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Evaluation of antibiotic prescribing pattern and appropriateness among hospitalized pediatric patients: findings from a Malaysian teaching hospital

Akkawi, Muhammad Eid and Taffour, Randa Mahmoud and AL-Shami, Abdulkareem Mohammed (2022) Evaluation of antibiotic prescribing pattern and appropriateness among hospitalized pediatric patients: findings from a Malaysian teaching hospital. Infectious Disease Reports, 14. pp. 889-899. ISSN 2036-7430 E-ISSN 2036-7449

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Background: Antibiotics are commonly prescribed for hospitalized children. However, only a limited number of studies have evaluated antibiotic use in this population. The current work assessed the indication, prescribing pattern and appropriateness of antibiotics among pediatric inpatients. Methods: A retrospective cross-sectional study was conducted at the pediatric wards of a teaching hospital in Malaysia. Electronic charts of inpatients (≤12 years old) admitted in 2019 were reviewed. Antibiotic indication, selection, dosing regimen, route of administration and duration of treatment were evaluated using the national antibiotic guidelines (NAG). A binomial logistic regression was applied to test potential predictors of inappropriate antibiotic prescribing (IAP) incidence. Results: Out of 702 pediatric inpatients, 292 (41.6%) patients were given antibiotics and met the inclusion criteria. More than half of the patients (57.9%) were males, with a median age of 2.5 years. A total of 385 and 285 antibiotics were prescribed during hospitalization and at discharge, respectively. Azithromycin, co-amoxiclav and cefuroxime were the top three prescribed agents. Out of 670 prescriptions, IAP was identified in 187 (28%) prescriptions that were issued for 169 (57.9%) out of the 292 patients included in the study. Improper antibiotic selection, wrong dose and unnecessary antibiotic prescribing accounted for 41%, 34% and 10% of the identified IAP, respectively. Giving lower-than-recommended doses (28%) was more prevalent than prescribing higher doses (5%). The use of two antibiotics and treating upper respiratory tract infections were independent risk factors for IAP incidence. Conclusions: Prescribers did not adhere to the NAG in more than one quarter of the prescriptions. This may increase the risk of treatment failure, adverse drug reactions and the development of antibiotic resistance.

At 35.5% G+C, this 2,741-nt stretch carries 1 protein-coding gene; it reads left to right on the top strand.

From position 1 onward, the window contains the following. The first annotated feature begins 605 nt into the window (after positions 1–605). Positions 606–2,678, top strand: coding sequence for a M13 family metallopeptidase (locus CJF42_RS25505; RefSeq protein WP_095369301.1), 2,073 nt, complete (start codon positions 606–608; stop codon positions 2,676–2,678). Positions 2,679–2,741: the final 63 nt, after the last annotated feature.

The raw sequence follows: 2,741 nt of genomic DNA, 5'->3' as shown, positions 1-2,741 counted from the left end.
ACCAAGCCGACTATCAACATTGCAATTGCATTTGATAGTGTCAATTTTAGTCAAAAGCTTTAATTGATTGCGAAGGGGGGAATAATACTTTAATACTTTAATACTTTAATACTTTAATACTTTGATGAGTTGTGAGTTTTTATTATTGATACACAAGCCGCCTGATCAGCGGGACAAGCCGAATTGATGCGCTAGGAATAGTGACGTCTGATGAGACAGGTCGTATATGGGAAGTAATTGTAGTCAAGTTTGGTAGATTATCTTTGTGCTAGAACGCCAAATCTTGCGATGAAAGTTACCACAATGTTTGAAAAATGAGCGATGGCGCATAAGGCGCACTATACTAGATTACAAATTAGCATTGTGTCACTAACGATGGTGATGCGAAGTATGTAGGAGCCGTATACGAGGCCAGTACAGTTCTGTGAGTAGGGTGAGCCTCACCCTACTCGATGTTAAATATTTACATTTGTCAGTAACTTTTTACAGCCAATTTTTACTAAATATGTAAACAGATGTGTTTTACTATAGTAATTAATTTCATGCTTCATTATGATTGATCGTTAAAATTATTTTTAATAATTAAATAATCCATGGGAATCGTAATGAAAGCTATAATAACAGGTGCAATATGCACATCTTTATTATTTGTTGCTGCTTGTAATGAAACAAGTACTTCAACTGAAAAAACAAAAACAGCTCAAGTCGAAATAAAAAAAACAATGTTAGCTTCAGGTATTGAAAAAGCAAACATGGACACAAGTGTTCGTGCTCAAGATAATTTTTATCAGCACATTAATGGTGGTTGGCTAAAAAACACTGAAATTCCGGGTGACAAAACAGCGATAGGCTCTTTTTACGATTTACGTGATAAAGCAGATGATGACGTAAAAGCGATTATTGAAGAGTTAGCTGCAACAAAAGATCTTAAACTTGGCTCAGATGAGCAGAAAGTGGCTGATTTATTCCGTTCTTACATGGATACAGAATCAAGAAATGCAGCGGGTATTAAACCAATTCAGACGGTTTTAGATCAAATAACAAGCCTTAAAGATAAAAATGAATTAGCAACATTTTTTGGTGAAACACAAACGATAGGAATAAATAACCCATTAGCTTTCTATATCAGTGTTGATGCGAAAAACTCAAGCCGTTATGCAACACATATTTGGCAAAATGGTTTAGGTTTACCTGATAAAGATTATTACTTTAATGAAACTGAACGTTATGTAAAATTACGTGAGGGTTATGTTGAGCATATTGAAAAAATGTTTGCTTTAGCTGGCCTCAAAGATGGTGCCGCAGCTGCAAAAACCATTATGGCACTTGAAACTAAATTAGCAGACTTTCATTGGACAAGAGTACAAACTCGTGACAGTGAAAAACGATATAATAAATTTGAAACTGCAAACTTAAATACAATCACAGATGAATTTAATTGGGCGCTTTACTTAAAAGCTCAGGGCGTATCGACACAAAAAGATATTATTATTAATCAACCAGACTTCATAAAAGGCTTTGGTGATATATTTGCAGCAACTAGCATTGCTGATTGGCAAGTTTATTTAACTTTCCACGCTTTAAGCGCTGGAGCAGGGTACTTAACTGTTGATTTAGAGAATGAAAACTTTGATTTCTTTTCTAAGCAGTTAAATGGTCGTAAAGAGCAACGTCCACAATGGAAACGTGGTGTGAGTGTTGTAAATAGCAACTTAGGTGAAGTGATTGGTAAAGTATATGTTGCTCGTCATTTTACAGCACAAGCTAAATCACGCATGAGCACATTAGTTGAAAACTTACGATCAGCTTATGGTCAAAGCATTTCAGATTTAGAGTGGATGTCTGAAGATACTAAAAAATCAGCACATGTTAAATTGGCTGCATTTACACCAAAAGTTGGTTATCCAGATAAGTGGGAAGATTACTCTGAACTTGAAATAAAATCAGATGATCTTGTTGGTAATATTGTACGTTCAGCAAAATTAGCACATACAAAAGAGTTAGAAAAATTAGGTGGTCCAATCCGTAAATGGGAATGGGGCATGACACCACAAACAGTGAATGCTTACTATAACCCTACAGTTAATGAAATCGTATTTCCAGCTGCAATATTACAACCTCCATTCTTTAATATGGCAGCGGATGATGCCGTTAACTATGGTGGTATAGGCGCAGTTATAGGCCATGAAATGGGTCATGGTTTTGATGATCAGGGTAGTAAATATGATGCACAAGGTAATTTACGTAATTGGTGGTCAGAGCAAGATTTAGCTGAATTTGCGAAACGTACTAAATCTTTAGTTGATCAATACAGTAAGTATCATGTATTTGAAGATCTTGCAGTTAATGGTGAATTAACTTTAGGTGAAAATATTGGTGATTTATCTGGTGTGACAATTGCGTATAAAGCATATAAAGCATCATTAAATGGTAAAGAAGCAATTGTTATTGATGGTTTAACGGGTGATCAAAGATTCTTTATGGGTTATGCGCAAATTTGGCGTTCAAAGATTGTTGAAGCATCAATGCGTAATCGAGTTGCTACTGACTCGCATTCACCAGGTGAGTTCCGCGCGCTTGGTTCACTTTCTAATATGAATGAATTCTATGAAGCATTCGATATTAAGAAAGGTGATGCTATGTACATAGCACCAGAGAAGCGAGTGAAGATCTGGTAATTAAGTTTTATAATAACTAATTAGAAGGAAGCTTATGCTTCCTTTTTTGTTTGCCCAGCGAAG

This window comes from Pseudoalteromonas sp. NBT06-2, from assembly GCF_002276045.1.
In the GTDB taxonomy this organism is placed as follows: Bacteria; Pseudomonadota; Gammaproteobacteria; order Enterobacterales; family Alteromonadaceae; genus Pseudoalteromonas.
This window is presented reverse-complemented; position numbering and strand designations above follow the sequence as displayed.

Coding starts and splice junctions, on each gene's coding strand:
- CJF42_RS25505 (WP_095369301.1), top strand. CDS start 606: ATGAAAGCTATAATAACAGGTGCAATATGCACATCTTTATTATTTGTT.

Item Type: Article (Journal)
Uncontrolled Keywords: antibiotic; pediatric inpatients; inappropriate prescribing; hospital; Malaysia
Subjects: R Medicine > RJ Pediatrics
Kulliyyahs/Centres/Divisions/Institutes (Can select more than one option. Press CONTROL button): Kulliyyah of Pharmacy
Kulliyyah of Pharmacy > Department of Pharmacy Practice
Depositing User: Dr. Muhammad Eid Akkawi
Date Deposited: 23 Nov 2022 08:31
Last Modified: 23 Nov 2022 08:35
URI: http://irep.iium.edu.my/id/eprint/101421

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